QUESTION: Did anything Mr. Baker taught you come into play?
Probably, I really didn’t think about it but there’s a lot of physics involved. The first six months on the submarine you had to get qualified. You have to learn everything about all 9 compartments, which included hydraulic, air pressure and electrical systems. After you get qualified you get to wear your Twin Dolphins. You have to earn your dolphins; you have to pass all the tests. You have to know about torpedoes, sonar, everything about the boat
even though it’s not your job, in case of emergency and you have to fill in. I spent two years right out at Pearl Harbor. We would go out and submerge and try to avoid detection from our anti-sub forces, or go out and shoot practice torpedoes at other subs or destroyers. The practice torpedoes had orange noses and green dye in them that were dispersed when they were fired. They were set at a depth to run under the target. The people on the ship could tell if we would have hit them by observing the green dye trail. Sometimes we would pick up a Russian Zulu class submarine contact and stop operations and track them. The Zulu’s had a distinct sound because they had 3 screws. We had a barracks on the base with our own swimming pool. We received $1.10 a day for commissary instead of the normal 75 cents a day, so we ate really well; sometimes steak and lobster.
QUESTION: Any kind of confrontation?
We were in dry dock when Kruschev stormed out of a UN meeting. We loaded stores and torpedoes and headed north.
After two years in Hawaii we went to the Far East, Okinawa, Japan, the Philippines, Vietnam, Hong Kong and Taiwan. We were scheduled to go up the Mekong River into Saigon so we spent about a month in the Philippines practicing with small arms: Thompson machine guns, 45 pistols and M-1 rifles, since we would be going up that narrow river and the Viet Cong knew we were coming. We went up the river with gunboats on each side of us and nothing really happened. We really only went there on a goodwill tour to show support for the South Vietnam government. After 4 days we left. As we were leaving, we were supposed to dive and surface the boat for show. The problem was that we were compensated for salt water and we were 50 miles inland where the water was not as dense. As a result we went down rather quickly and hit the bottom of the river. The collision alarm went off, we shut all the hatches between compartments, blew the ballast tanks and surfaced. We tore up our sonar gear on the bottom of the boat and eventually went into dry dock in Japan for repairs. The newsreels showed us surfacing and said the USS Bluegill demonstrates ability to dive and surface quickly. There is a picture and story on the web sight.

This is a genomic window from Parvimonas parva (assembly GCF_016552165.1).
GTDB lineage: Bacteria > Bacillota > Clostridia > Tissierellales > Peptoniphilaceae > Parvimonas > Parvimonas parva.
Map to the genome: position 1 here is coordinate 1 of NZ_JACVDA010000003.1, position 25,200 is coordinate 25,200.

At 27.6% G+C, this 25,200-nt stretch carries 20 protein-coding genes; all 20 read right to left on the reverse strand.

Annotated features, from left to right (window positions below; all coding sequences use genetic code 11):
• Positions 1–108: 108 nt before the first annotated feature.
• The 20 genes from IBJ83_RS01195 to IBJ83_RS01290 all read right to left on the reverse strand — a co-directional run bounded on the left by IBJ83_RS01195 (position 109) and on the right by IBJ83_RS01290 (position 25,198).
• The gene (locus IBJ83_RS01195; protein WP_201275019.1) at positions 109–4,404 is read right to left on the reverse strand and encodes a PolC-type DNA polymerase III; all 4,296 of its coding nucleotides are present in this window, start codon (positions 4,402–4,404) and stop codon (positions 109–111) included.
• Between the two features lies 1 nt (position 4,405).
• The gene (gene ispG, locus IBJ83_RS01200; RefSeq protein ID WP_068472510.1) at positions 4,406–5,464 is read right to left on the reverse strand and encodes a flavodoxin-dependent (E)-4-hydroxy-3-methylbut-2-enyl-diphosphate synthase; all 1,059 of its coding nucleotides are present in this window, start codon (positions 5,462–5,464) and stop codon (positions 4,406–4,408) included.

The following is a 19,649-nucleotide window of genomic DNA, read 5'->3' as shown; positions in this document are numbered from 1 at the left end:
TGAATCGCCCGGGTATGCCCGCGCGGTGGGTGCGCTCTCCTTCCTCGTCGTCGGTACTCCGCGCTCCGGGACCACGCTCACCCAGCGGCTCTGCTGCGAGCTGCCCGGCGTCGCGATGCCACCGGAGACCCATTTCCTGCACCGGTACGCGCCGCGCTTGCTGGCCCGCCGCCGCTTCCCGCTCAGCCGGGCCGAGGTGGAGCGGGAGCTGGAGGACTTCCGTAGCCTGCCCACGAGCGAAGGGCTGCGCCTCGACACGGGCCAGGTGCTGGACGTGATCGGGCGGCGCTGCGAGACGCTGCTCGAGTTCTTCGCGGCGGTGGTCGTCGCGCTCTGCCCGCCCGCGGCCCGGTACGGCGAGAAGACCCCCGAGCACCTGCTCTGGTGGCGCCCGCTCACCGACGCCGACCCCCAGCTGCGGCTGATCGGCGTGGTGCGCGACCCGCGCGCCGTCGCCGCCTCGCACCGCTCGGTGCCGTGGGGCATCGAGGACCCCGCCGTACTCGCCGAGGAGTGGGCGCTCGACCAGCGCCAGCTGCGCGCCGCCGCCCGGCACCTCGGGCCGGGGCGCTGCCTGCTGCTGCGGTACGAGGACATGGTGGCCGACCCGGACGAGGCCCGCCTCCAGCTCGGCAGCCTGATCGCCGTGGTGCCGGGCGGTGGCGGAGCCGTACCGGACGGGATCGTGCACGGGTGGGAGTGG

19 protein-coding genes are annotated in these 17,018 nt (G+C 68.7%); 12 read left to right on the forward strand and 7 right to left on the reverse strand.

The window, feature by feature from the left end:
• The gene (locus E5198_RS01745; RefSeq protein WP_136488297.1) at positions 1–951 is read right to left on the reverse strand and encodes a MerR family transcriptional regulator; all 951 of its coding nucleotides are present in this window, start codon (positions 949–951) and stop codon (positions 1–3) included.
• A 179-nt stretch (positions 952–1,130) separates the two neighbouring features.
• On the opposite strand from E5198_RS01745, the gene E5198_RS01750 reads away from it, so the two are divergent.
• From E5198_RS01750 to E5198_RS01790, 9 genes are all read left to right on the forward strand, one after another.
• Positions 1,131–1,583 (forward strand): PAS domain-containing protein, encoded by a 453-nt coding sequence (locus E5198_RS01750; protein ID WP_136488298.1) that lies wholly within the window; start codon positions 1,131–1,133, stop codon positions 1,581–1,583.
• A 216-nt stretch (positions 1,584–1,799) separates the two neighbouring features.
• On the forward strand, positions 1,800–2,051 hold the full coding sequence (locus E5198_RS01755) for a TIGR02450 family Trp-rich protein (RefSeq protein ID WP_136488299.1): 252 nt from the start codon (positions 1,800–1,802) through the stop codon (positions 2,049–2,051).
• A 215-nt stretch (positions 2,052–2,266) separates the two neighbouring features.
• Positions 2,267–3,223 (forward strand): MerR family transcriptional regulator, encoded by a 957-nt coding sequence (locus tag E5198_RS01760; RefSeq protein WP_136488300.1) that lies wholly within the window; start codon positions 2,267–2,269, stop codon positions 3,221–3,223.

We were in Taiwan for New Year’s. Then to Hong Kong. I remember that in Hong Kong people would wash the whole sub for the garbage to get cigarette and cigar butts and tin cans. I remember a lot of the shops were tin-can shops. I bought a couple of suits while I was there and had them sent home. When I was in Japan, I bought two sets of Noritake China and had them sent home. I ended up giving them to my sister and niece for gifts in about 1964; then I got married in 1966.
I remember one incident when we went from Pearl Harbor to San Francisco. We were supposed to go to the West Coast of the United States and protect the West Coast. The San Diego subs were to go to sea and be the enemy coming in. During this operation we were rigged for silent running. After the air in the boat got stale, the diving officer wanted to get some fresh air in the boat. So he came up to snorkel depth and opened the head valve and ran the supply blowers to get fresh air into the boat. The problem was that he did not go through the snorkel check off list and the electrodes that shut the head valve when a wave washes over were not energized. As a result we flooded the snorkel induction, main induction and part of both engine rooms. I was in the after-battery compartment getting checked off on hydraulics. The auxiliary man that was checking me off on hydraulics said “This old girl is making funny noises”. I opened a locker behind me that had a test cock of the main induction. Water was shooting out of it. The auxiliary man ran to the control room and I followed him. I remember going by the radio shack and seeing a radioman faint. He was supposed to be discharged when we got to San Francisco; his wife was waiting on him. After I got to the control room, the executive officer from Rosenberg came into the control room and ordered emergency surface. The collision alarm was sounding. We blew all the ballast tanks. The guys in the engine rooms had already hit the quick release valves that stopped the engine rooms from flooding. The guys that controlled the